The description herein includes relative placement or orientation words such as “top,” “bottom,” “up,” “down,” “lower,” “upper,” “horizontal,” “vertical,” “above,” “below,” as well as derivative terms such as “horizontally,” “downwardly,” and the like. These and other terms should be understood to refer to the orientation or position then being described, or illustrated in the drawing(s), and not to the orientation or position of the actual element(s) being described or illustrated. These terms are used for convenience in description and understanding, and do not require that the apparatus be constructed or operated in the described position or orientation. Similarly, terms concerning mechanical attachments, couplings, and the like, such as “connected,” “attached,” “mounted,” refer to relationships in which structures are secured or attached to one another either directly or indirectly through intervening structures, as well as both movable and rigid attachments or relationships, unless expressly described otherwise.

In FIG. 5A, the elevation MMICs of set 510 “bridge” the gaps between the circuit boards of set 500 of boards, and make connection to the circuit boards on each side of the gap. Thus, a first MMIC designated 510 bc 1 bridges gap 414 bc lying between circuit boards 412 b and 412 c. Similarly, a second MMIC designated 510 bc 2 also bridges gap 414 bc lying between circuit boards 412 b and 412 c. A MMIC designated 510 cz 1 bridges gap 414 cz lying between circuit boards 412 c and 412 z. Similarly, another MMIC designated 510 cz 2 also bridges gap 414 cz lying between circuit boards 412 c and 412 z. A MMIC designated 510 ab 1 bridges gap 414 ab lying between circuit boards 412 a and 412 b. Similarly, a MMIC designated 510 ab 2 also bridges gap 414 ab lying between circuit boards 412 a and 412 b. A MMIC designated 510 1 bridges gap 414 fΩ lying between circuit boards 412 f and 412Ω. Similarly, a MMIC designated 510 2 also bridges gap 414 fΩ lying between circuit boards 412 f and 412Ω. A MMIC designated 510 fg 1 bridges gap 414 fg lying between circuit boards 412 f and 412 g. Similarly, a MMIC designated 510 fg 2 also bridges gap 414 fg lying between circuit boards 412 f and 412 g. For completeness, a MMIC designated 510 gh 1 bridges gap 414 gh lying between circuit boards 412 g and 412 h. Similarly, a MMIC designated 510 gh 2 also bridges gap 414 gh lying between circuit boards 412 g and 412 h.

It will be noted that the gaps of set 414 of gaps of FIG. 5A which are bridged by elevation MMICs of set 510 of MMICs are mutually parallel. That is, gaps 414 ab, 414 bc, 414 cz, 414 fg, 414 gh, and 414 fΩ are all parallel. The gaps of set 416 of gaps are orthogonal to the gaps of set 414, and are bridged by azimuth MMICs of a set 516 of azimuth MMICs. More particularly, gap 416 bd of set 416 of gaps, lying between circuit boards 412 b and 412 d, is bridged by an azimuth MMIC 516 bd, a gap 416 cm lying between circuit boards 412 c and 412 m is bridged by a MMIC 516 cm, gap 416 ag lying between circuit boards 412 a and 412 g is bridged by a MMIC 516 ag, and similarly a gap 416 cf is bridged by a MMIC 516 cf, a gap 416 fΨ is bridged by a MMIC 516 fΨ, and a gap 416 gΦ is bridged by a MMIC 416 gΦ. It will be appreciated that the MMICs of sets 510 and 516 do not simply bridge their respective gaps, but that they also make connection by way of electrically conductive vias, pins, terminals, sockets, or other electrical conductors, to various conductors or transmission lines laid out on, or associated with the various circuit boards of set 412 of boards, as described hereinbelow.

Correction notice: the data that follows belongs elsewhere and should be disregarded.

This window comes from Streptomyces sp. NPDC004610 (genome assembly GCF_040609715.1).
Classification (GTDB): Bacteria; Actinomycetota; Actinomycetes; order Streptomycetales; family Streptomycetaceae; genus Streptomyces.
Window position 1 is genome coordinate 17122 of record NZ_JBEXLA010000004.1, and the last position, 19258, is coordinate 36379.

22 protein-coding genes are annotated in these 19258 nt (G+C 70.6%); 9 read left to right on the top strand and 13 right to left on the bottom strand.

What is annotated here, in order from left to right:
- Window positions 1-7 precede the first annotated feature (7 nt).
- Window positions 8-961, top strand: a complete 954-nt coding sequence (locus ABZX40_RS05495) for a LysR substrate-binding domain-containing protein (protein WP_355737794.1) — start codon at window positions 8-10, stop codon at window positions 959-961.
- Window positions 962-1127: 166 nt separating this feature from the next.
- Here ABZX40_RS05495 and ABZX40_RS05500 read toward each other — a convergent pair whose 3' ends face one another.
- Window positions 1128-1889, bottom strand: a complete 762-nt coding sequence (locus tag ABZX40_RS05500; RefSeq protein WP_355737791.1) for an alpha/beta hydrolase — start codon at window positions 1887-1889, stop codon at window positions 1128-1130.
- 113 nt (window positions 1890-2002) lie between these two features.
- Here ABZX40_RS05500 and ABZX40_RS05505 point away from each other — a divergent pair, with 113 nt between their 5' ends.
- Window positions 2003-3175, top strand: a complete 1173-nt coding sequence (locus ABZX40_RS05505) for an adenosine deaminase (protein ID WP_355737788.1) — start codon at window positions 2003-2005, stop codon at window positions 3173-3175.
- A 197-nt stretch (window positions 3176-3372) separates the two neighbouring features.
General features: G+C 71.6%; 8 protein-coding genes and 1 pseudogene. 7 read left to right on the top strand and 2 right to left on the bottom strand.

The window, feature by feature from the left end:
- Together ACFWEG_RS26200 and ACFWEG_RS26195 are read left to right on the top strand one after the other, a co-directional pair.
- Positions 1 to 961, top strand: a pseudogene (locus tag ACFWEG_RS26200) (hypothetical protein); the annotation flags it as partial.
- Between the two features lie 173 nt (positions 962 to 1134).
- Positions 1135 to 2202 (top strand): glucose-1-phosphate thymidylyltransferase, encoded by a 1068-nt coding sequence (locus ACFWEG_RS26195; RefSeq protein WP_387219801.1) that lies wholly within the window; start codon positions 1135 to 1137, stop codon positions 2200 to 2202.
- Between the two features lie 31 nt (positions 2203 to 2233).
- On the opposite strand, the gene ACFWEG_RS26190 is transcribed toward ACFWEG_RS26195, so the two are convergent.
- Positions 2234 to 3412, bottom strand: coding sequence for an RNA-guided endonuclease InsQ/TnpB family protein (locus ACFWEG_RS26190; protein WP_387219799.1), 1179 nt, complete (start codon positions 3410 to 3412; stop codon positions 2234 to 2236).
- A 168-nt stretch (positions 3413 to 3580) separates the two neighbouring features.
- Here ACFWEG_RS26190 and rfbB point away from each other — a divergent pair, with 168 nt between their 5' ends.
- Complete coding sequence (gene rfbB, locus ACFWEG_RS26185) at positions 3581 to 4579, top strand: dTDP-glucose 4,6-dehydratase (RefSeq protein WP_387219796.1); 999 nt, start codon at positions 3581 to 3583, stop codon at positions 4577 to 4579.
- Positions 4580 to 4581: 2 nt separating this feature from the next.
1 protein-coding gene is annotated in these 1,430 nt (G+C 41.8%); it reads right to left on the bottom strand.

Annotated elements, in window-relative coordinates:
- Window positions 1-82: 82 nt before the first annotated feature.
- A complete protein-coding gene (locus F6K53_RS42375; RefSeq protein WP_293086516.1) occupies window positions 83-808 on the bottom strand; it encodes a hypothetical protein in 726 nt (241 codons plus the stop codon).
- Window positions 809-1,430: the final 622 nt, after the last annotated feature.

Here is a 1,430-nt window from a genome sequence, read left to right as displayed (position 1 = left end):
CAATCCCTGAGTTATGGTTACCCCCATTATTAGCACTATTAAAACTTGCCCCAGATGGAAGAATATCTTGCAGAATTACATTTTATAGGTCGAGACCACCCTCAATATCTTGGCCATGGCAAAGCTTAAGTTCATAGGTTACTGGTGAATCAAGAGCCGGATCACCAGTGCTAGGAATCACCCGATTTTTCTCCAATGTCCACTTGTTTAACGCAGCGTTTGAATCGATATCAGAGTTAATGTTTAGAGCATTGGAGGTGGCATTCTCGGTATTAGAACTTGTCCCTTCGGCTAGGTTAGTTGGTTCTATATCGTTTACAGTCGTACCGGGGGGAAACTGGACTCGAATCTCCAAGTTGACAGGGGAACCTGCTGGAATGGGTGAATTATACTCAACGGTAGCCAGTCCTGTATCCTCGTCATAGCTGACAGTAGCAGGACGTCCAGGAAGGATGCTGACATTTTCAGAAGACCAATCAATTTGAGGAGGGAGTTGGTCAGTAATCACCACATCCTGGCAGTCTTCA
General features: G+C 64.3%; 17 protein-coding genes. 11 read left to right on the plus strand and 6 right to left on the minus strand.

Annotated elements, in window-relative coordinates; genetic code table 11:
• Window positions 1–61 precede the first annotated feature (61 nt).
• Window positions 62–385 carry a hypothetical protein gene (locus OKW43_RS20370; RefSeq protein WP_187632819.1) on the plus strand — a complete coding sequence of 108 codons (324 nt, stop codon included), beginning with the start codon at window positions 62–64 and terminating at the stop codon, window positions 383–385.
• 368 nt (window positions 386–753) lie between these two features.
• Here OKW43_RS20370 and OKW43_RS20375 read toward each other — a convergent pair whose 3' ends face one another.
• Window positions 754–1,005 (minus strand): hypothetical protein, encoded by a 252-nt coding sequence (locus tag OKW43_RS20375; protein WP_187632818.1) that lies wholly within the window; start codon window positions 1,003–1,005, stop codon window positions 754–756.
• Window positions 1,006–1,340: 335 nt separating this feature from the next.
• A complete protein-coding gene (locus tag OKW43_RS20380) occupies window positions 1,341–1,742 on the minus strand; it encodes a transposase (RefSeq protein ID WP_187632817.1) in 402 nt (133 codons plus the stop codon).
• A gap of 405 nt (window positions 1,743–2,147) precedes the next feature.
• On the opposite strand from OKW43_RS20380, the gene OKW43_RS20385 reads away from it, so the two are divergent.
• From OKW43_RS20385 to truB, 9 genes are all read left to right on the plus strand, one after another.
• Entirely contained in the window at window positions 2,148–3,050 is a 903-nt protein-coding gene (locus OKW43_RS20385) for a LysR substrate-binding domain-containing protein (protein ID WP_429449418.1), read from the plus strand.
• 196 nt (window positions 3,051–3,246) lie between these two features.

The circuit boards of set 412 of FIG. 5A make contact not only with the various MMICs, but also make connections for beam ports and connections for antenna elements (or for TR modules associated with antenna elements, if provided). More specifically, various dots laid out on the circuit boards of FIG. 5A represent the locations of ports for connection to the antenna elements or their associated TR modules. In this context, a “port” may be in the form of an electrical connection associated with a transmission line. For example, circuit board 412 f of FIG. 5A has one antenna element port designated “port 2.” Each circuit board of the embodiment illustrated in FIG. 5A has sixteen such ports, each of which is for connection (possibly by way of a TR module) to one antenna element of a subarray of sixteen antenna elements. The sixteen antenna element (or associated T/R module) connection ports of circuit board 412 b of FIG. 5A are designated 1110, 1112, 1114, 1116, 1118, 1120, 1122, 1124, 1126, 11128, 1130, 1132, 1134, 1136, 1138, and 1140. Each circuit board of FIG. 5A has a single “beam” port at which the desired array antenna beam is generated, which ports are not illustrated in FIG. 5A.